The final product should be the tender inner stalk, which has a nice artichoke flavor and a texture similar to a starchy vegetable. These are great substitutes for artichoke hearts in spinach-artichoke dip (use a wild green for the spinach), and they also go well in various cooked and braised applications. To preserve them, they can be pickled or steamed and frozen.


"Artichoke-spinach dip" made with burdock stalks and lambsquarters greens.
"Artichoke-spinach dip" made with burdock stalks and lambsquarters greens.

The large tap roots can be eaten and dried for “coffee” or tea. To harvest the roots, target second-year plants in the early spring or first-year plants in the late fall. Avoid any plants that have flower stalks. Ideally, look for plants growing in softer, sandier soil for easier digging. A long-bladed shovel is the best hand tool for harvesting burdock. Look for one with a very solid handle so it can be used to lever out the large root. To dig them up, work the shovel around the entire plant, step the blade in as far as it will go, and loosen the soil. Go around again, slowly levering the shovel back to pull the root up. Eventually, you will either cut or pop the root loose. It's hard work to get the deepest portions of the root, but don’t fret; the top foot or so is still perfectly edible.


A bunch of common burdock roots after digging.
The roots of burdock are best dug in the early spring or late fall.

Cut away the leaves, and scrub the root clean with a brush. Some like to peel the root, but I think brushing it under water does the trick for cleaning it. The root of greater burdock is known as gobo in Japan. The root of this smaller cousin can be used in all the same ways, though it tends to be a little tougher. Some of my favorite dishes for burdock root are kinpira gobo and soy braised burdock root (written recipe below!). It can also be slow-cooked with roasts or braised dishes, dried for tea, and roasted for “coffee” like dandelion and chicory root.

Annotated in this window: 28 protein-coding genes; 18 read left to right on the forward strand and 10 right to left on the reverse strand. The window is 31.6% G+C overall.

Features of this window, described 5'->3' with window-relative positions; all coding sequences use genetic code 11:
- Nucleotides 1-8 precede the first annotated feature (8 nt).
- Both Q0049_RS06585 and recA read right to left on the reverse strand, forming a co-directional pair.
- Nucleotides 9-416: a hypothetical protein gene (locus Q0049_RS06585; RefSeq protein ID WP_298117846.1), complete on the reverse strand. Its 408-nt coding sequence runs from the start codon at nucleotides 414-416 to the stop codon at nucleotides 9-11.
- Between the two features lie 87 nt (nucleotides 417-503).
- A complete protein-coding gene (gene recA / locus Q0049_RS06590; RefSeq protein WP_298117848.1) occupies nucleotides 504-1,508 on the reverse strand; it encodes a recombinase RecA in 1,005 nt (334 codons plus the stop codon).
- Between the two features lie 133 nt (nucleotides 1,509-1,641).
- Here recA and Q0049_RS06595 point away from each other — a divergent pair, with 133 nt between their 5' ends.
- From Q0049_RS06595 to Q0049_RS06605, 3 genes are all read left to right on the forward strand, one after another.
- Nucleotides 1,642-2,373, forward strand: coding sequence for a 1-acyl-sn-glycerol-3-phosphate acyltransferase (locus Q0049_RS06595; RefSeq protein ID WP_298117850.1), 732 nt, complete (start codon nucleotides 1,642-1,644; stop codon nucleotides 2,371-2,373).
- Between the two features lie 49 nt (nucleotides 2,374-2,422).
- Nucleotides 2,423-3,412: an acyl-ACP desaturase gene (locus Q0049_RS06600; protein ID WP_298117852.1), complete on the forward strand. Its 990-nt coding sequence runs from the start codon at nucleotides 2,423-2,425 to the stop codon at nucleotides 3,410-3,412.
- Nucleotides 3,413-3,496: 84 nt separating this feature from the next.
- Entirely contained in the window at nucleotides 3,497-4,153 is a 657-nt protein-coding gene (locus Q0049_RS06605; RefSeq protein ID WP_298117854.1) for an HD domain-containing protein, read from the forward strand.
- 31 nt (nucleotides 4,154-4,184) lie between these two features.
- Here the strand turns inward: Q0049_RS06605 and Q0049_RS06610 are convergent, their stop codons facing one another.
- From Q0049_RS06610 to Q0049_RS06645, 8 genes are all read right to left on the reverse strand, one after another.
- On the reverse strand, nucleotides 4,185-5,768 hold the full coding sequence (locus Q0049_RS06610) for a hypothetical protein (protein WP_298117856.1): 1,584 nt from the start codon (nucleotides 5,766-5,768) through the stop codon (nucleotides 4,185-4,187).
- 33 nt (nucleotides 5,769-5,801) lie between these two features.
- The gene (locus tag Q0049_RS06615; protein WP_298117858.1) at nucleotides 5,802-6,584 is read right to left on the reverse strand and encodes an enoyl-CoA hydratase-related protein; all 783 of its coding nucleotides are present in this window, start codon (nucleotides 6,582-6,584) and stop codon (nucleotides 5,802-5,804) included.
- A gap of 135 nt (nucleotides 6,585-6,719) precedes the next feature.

A knife, burdock roots, and carrots on a cutting board.
Cleaned burdock roots and carrots ready for kinpira gobo.

A note on herbicide. Since burdock can be problematic in some areas, avoid plants that may have been treated with herbicide. Skip any plants that look unhealthy, wilted, or seem off. If you’re uncertain, it is better to be safe and avoid harvesting plants recently treated with chemicals.


Soy Braised Burdock Root


Foraging Calendar


To learn more about the best seasons to harvest this species and many other wild foods, check out my Foraging Calendar & Wild Food Database! You can try the demo version to learn more, and join my Patreon to gain full access to the Foraging Calendar and other exclusive perks! Joining is the best way to support all the work I put into my content and website to help you learn about foraging! Thank you for checking it out!